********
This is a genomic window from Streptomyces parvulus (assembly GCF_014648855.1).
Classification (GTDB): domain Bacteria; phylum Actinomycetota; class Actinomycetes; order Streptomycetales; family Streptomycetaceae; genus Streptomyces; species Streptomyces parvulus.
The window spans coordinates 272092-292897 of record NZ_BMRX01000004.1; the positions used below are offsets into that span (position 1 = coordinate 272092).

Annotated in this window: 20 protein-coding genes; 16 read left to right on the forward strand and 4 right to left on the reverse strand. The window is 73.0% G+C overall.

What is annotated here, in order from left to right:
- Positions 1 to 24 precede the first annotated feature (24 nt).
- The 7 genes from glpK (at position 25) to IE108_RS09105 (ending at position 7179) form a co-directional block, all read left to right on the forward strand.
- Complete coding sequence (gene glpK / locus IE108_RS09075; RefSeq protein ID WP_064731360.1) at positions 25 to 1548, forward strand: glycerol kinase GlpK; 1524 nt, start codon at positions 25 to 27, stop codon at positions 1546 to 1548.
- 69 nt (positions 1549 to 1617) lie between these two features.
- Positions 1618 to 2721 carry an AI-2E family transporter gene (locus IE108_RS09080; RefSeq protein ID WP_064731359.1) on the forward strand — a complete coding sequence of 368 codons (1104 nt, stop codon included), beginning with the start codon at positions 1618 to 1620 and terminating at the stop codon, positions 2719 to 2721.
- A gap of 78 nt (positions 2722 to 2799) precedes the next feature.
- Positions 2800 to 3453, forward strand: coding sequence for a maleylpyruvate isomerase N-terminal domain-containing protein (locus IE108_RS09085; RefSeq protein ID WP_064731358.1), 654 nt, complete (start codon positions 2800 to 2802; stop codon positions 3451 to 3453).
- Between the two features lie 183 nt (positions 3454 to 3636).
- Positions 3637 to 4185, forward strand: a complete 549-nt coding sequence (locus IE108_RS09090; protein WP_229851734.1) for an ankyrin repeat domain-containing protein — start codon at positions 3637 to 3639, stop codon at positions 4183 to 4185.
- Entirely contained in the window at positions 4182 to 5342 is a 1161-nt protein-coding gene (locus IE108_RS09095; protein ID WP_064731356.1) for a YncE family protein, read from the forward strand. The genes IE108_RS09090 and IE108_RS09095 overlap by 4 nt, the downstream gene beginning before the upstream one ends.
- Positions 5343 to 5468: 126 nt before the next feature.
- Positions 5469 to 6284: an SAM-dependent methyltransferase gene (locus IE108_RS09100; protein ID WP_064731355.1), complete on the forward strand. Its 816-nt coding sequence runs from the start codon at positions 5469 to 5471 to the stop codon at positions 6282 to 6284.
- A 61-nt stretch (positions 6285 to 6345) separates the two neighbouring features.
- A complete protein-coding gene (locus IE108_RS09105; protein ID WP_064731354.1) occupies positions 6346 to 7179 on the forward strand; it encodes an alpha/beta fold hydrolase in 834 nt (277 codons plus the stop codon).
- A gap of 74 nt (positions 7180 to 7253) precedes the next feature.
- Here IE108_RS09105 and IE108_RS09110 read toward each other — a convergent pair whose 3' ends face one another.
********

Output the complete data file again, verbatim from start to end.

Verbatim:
This is a genomic window from Streptomyces parvulus (assembly GCF_014648855.1).
Classification (GTDB): domain Bacteria; phylum Actinomycetota; class Actinomycetes; order Streptomycetales; family Streptomycetaceae; genus Streptomyces; species Streptomyces parvulus.
The window spans coordinates 272092-292897 of record NZ_BMRX01000004.1; the positions used below are offsets into that span (position 1 = coordinate 272092).

Annotated in this window: 20 protein-coding genes; 16 read left to right on the forward strand and 4 right to left on the reverse strand. The window is 73.0% G+C overall.

What is annotated here, in order from left to right:
- Positions 1 to 24 precede the first annotated feature (24 nt).
- The 7 genes from glpK (at position 25) to IE108_RS09105 (ending at position 7179) form a co-directional block, all read left to right on the forward strand.
- Complete coding sequence (gene glpK / locus IE108_RS09075; RefSeq protein ID WP_064731360.1) at positions 25 to 1548, forward strand: glycerol kinase GlpK; 1524 nt, start codon at positions 25 to 27, stop codon at positions 1546 to 1548.
- 69 nt (positions 1549 to 1617) lie between these two features.
- Positions 1618 to 2721 carry an AI-2E family transporter gene (locus IE108_RS09080; RefSeq protein ID WP_064731359.1) on the forward strand — a complete coding sequence of 368 codons (1104 nt, stop codon included), beginning with the start codon at positions 1618 to 1620 and terminating at the stop codon, positions 2719 to 2721.
- A gap of 78 nt (positions 2722 to 2799) precedes the next feature.
- Positions 2800 to 3453, forward strand: coding sequence for a maleylpyruvate isomerase N-terminal domain-containing protein (locus IE108_RS09085; RefSeq protein ID WP_064731358.1), 654 nt, complete (start codon positions 2800 to 2802; stop codon positions 3451 to 3453).
- Between the two features lie 183 nt (positions 3454 to 3636).
- Positions 3637 to 4185, forward strand: a complete 549-nt coding sequence (locus IE108_RS09090; protein WP_229851734.1) for an ankyrin repeat domain-containing protein — start codon at positions 3637 to 3639, stop codon at positions 4183 to 4185.
- Entirely contained in the window at positions 4182 to 5342 is a 1161-nt protein-coding gene (locus IE108_RS09095; protein ID WP_064731356.1) for a YncE family protein, read from the forward strand. The genes IE108_RS09090 and IE108_RS09095 overlap by 4 nt, the downstream gene beginning before the upstream one ends.
- Positions 5343 to 5468: 126 nt before the next feature.
- Positions 5469 to 6284: an SAM-dependent methyltransferase gene (locus IE108_RS09100; protein ID WP_064731355.1), complete on the forward strand. Its 816-nt coding sequence runs from the start codon at positions 5469 to 5471 to the stop codon at positions 6282 to 6284.
- A 61-nt stretch (positions 6285 to 6345) separates the two neighbouring features.
- A complete protein-coding gene (locus IE108_RS09105; protein ID WP_064731354.1) occupies positions 6346 to 7179 on the forward strand; it encodes an alpha/beta fold hydrolase in 834 nt (277 codons plus the stop codon).
- A gap of 74 nt (positions 7180 to 7253) precedes the next feature.
- Here IE108_RS09105 and IE108_RS09110 read toward each other — a convergent pair whose 3' ends face one another.